As well as causing oestrus, oestrogen stimulates the pituitary gland to produce a hormone called "Luteinising Hormone" or LH. This causes the follicle to rupture and the egg drops into the Fallopian tube to work its way down to meet the sperm when present. Fertilisation takes place in the top one third of the Fallopian tube and on about day 4, the fertilised egg or embryo is implanted into the wall of the uterus.
After the follicle bursts, the membrane that covered the follicle and the cells lining the follicle cavity produce a structure called the "Corpus Luteum" or CL. It is sometimes called the "yellow body" and has the important function of producing a hormone called "Progesterone". This is the "hormone of pregnancy". It stimulates the wall of the uterus to accept the fertilised egg and stops other follicles from maturing. This continues until the foetus can produce enough of its own progesterone to maintain the pregnancy.
If the female does not become pregnant, a hormone called "prostaglandin:" is produced by the uterus and this dissolves the Corpus Luteum so the whole cycle starts again.
The sperm meet the egg in the top third of the Fallopian tube. The rhythmic contraction of the uterus waft the sperm up the tubes and there are still millions of them present at this stage of their journey despite huge losses on the way. Sperm gather around the egg vibrating the shell, all trying to penetrate. This vibration alters the pH of the shell and assists penetration of the sperm. Only one succeeds and then the shell becomes impervious to the others which then die.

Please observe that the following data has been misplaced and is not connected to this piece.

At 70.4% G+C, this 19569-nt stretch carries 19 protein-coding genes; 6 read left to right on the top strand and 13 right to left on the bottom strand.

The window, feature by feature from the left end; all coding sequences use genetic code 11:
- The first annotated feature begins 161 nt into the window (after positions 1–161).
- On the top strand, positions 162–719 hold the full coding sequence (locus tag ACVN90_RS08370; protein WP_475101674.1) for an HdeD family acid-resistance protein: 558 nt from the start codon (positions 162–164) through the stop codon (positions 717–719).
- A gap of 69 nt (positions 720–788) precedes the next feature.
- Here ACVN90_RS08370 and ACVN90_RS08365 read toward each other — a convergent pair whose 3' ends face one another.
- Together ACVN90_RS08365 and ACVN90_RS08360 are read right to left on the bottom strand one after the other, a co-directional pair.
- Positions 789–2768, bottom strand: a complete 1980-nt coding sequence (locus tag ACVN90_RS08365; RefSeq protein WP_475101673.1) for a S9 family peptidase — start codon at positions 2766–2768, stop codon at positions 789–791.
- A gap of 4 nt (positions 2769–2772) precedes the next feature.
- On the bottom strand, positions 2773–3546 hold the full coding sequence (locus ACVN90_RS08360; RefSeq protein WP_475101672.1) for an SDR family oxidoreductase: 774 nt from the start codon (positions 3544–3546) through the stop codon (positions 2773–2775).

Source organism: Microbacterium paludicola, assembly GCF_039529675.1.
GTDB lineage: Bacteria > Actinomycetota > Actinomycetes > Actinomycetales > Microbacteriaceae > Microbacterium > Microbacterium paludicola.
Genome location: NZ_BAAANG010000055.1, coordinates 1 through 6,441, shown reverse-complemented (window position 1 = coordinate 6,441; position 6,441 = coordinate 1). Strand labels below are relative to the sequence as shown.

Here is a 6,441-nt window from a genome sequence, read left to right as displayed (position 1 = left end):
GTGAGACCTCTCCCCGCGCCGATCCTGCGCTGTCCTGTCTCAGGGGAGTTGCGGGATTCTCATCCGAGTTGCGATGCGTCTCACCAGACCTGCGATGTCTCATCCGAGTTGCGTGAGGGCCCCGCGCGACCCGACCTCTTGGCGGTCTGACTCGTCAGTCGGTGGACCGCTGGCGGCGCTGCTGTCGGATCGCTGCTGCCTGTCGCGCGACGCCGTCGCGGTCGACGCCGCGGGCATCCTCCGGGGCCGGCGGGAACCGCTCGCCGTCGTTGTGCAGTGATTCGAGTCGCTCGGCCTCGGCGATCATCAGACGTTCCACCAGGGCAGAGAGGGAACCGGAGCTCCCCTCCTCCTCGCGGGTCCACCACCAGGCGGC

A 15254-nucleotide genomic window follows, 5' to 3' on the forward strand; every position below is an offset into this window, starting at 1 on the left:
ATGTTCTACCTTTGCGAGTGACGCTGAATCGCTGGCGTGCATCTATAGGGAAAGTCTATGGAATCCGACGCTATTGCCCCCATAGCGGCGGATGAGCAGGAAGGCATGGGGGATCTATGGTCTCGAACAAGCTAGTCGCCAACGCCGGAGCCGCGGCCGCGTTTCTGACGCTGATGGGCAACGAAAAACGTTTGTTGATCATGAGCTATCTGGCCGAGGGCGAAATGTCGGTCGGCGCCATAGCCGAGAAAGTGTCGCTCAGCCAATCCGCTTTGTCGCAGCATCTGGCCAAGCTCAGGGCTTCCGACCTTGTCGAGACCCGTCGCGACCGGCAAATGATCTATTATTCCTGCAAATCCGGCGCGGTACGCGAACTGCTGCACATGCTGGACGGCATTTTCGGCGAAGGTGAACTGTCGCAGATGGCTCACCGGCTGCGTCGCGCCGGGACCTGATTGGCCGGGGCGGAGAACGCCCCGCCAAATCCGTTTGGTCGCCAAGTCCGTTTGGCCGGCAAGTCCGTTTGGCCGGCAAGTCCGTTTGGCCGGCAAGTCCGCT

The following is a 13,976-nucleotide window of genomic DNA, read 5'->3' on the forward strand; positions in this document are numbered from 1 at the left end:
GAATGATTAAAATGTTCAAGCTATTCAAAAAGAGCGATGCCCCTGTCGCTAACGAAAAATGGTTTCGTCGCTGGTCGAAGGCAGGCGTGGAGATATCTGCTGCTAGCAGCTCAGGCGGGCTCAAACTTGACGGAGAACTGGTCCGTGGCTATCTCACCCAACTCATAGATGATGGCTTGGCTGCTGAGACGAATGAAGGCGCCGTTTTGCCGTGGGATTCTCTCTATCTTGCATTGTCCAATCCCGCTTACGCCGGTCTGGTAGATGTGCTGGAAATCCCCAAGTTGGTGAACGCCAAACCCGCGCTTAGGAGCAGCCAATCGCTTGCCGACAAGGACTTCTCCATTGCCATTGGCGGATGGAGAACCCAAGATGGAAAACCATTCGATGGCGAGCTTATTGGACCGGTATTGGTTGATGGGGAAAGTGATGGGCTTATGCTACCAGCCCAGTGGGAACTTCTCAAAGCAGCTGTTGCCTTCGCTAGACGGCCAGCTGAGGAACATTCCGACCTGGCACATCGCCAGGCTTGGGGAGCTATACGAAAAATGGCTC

The seminal fluid from the accessory glands has an important role. Initially its role is to provide a fluid to help the sperm to flow. However, after a time it then changes its role and kills off the sperm. It seems as if Nature has intended the sperm to have a limited life and this varies greatly with species.
The sperm and egg are each single cells, and after joining start to multiply from two cells to four to eight, and so on. It is at these early stages before the eggs have attached that they can be flushed out of the Fallopian tubes and implanted into other animals.